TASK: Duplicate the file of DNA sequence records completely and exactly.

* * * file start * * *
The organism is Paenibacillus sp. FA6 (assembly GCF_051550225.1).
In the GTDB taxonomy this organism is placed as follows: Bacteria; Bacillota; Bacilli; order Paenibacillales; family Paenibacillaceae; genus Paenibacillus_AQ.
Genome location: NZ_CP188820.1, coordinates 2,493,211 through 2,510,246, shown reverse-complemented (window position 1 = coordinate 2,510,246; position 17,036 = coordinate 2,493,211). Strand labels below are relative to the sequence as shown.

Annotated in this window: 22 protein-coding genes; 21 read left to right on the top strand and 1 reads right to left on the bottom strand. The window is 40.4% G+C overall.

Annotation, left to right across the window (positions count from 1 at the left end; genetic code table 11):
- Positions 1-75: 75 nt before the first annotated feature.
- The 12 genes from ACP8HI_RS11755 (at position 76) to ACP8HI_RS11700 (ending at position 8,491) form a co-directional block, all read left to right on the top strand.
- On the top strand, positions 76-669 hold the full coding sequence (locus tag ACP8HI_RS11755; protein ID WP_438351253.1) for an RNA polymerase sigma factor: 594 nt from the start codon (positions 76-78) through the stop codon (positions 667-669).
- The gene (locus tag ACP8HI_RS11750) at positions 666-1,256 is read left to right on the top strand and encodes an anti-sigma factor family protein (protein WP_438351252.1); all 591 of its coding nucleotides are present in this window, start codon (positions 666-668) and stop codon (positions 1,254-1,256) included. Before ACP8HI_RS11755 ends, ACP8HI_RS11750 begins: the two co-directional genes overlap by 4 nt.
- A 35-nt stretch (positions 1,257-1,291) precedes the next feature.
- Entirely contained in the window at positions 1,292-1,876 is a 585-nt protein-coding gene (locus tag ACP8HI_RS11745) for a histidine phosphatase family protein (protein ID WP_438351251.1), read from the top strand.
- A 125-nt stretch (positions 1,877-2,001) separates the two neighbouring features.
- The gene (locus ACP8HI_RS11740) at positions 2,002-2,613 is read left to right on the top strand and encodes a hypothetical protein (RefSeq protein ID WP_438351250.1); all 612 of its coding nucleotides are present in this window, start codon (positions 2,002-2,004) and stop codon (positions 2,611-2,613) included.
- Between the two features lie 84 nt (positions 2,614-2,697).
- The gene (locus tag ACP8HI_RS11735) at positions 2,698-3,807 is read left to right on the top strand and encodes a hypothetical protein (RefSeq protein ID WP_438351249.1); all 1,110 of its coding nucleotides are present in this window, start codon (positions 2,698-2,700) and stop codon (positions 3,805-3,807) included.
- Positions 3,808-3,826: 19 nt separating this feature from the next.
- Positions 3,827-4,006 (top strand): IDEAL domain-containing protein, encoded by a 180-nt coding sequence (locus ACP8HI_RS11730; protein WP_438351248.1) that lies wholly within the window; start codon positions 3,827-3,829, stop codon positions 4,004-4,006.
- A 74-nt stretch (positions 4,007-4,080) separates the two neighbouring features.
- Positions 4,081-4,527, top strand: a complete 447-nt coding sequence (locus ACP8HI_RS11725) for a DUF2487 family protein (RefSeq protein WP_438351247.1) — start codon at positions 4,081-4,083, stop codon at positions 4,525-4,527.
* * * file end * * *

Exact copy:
The organism is Paenibacillus sp. FA6 (assembly GCF_051550225.1).
In the GTDB taxonomy this organism is placed as follows: Bacteria; Bacillota; Bacilli; order Paenibacillales; family Paenibacillaceae; genus Paenibacillus_AQ.
Genome location: NZ_CP188820.1, coordinates 2,493,211 through 2,510,246, shown reverse-complemented (window position 1 = coordinate 2,510,246; position 17,036 = coordinate 2,493,211). Strand labels below are relative to the sequence as shown.

Annotated in this window: 22 protein-coding genes; 21 read left to right on the top strand and 1 reads right to left on the bottom strand. The window is 40.4% G+C overall.

Annotation, left to right across the window (positions count from 1 at the left end; genetic code table 11):
- Positions 1-75: 75 nt before the first annotated feature.
- The 12 genes from ACP8HI_RS11755 (at position 76) to ACP8HI_RS11700 (ending at position 8,491) form a co-directional block, all read left to right on the top strand.
- On the top strand, positions 76-669 hold the full coding sequence (locus tag ACP8HI_RS11755; protein ID WP_438351253.1) for an RNA polymerase sigma factor: 594 nt from the start codon (positions 76-78) through the stop codon (positions 667-669).
- The gene (locus tag ACP8HI_RS11750) at positions 666-1,256 is read left to right on the top strand and encodes an anti-sigma factor family protein (protein WP_438351252.1); all 591 of its coding nucleotides are present in this window, start codon (positions 666-668) and stop codon (positions 1,254-1,256) included. Before ACP8HI_RS11755 ends, ACP8HI_RS11750 begins: the two co-directional genes overlap by 4 nt.
- A 35-nt stretch (positions 1,257-1,291) precedes the next feature.
- Entirely contained in the window at positions 1,292-1,876 is a 585-nt protein-coding gene (locus tag ACP8HI_RS11745) for a histidine phosphatase family protein (protein ID WP_438351251.1), read from the top strand.
- A 125-nt stretch (positions 1,877-2,001) separates the two neighbouring features.
- The gene (locus ACP8HI_RS11740) at positions 2,002-2,613 is read left to right on the top strand and encodes a hypothetical protein (RefSeq protein ID WP_438351250.1); all 612 of its coding nucleotides are present in this window, start codon (positions 2,002-2,004) and stop codon (positions 2,611-2,613) included.
- Between the two features lie 84 nt (positions 2,614-2,697).
- The gene (locus tag ACP8HI_RS11735) at positions 2,698-3,807 is read left to right on the top strand and encodes a hypothetical protein (RefSeq protein ID WP_438351249.1); all 1,110 of its coding nucleotides are present in this window, start codon (positions 2,698-2,700) and stop codon (positions 3,805-3,807) included.
- Positions 3,808-3,826: 19 nt separating this feature from the next.
- Positions 3,827-4,006 (top strand): IDEAL domain-containing protein, encoded by a 180-nt coding sequence (locus ACP8HI_RS11730; protein WP_438351248.1) that lies wholly within the window; start codon positions 3,827-3,829, stop codon positions 4,004-4,006.
- A 74-nt stretch (positions 4,007-4,080) separates the two neighbouring features.
- Positions 4,081-4,527, top strand: a complete 447-nt coding sequence (locus ACP8HI_RS11725) for a DUF2487 family protein (RefSeq protein WP_438351247.1) — start codon at positions 4,081-4,083, stop codon at positions 4,525-4,527.